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Help needed in converting an int datatype to MM/DD/YYYY and converting another int to HH:MM PM


Help needed in converting an int datatype to MM/DD/YYYY and converting another int to HH:MM PM

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hmbtx
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When running the script below I noticed that the two result fields are of datatype int.
I would like to convert the value of the next_run_date to the format of MM/DD/YYYY and the value of next_run_time to the format of HH:MM AM or PM.

I have used
convert(DATE, CAST(dbo.sysjobschedules.next_run_date AS CHAR(12)), 103) AS Next_Run_Date,
in the script below but no matter what the value of the format (Ex: 100, 101, 102, or 103) I get the result of YYYY-MM-DD.

-- List Next Run Date And Time For All Jobs.
USE msdb
SELECT
sysjobs.name ,
dbo.sysjobschedules.next_run_date ,
dbo.sysjobschedules.next_run_time
FROM dbo.sysjobs
INNER JOIN dbo.sysjobschedules ON dbo.sysjobs.job_id = dbo.sysjobschedules.job_id
Order BY dbo.sysjobschedules.next_run_date, dbo.sysjobschedules.next_run_time asc

The result of the above script is:
name next_run_date next_run_time
syspolicy_purge_history 20120828 20000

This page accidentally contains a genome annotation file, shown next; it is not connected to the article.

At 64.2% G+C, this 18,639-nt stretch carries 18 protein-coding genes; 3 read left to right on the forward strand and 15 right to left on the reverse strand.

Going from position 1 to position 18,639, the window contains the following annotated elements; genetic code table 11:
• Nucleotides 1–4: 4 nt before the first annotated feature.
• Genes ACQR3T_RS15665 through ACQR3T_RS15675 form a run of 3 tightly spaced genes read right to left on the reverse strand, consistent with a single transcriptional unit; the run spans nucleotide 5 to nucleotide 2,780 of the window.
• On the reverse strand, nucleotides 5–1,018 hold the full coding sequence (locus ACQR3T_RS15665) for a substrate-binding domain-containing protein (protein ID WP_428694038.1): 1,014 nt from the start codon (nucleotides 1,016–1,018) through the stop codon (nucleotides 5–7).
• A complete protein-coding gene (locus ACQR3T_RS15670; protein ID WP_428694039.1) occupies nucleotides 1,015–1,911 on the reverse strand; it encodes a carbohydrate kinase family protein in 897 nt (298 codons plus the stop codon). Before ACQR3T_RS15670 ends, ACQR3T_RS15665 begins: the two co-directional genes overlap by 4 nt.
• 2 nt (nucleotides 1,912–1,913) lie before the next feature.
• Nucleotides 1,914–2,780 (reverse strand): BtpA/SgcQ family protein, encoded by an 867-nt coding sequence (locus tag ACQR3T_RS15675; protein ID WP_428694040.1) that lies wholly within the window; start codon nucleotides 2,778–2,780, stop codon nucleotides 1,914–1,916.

Log_Backup 20120902 175500
Databases_Backup 20120902 180000
System_Databases_Backup 20120902 180500
database integrity check 20120902 181000
DBCC CheckDB 20120902 181500

I have the following script that appears to work correctly in converting an int to standard time format end with am or pm.

DECLARE @milTime INT
DECLARE @militaryTime INT
SET @militaryTime = 20000
SET @milTime = STUFF(@militaryTime / 100, 1, 0, REPLICATE('0', 6 - LEN(@militaryTime / 100)))
SELECT CASE ( ( @milTime / 100 ) % 12 )
WHEN 0 THEN '12'
ELSE CAST(( @milTime % 1200 ) / 100 AS VARCHAR(2))
END + ':' + RIGHT('0' + CAST(( @milTime % 100 ) AS VARCHAR(2)), 2)
+ CASE ( @milTime / 1200 )
WHEN 0 THEN ' am'
ELSE ' pm'
END

The result of the above query is
(No column name)
2:00 am

But when I include it in my original script the time showing am/pm does not apperar correctly.

SELECT
sysjobs.name ,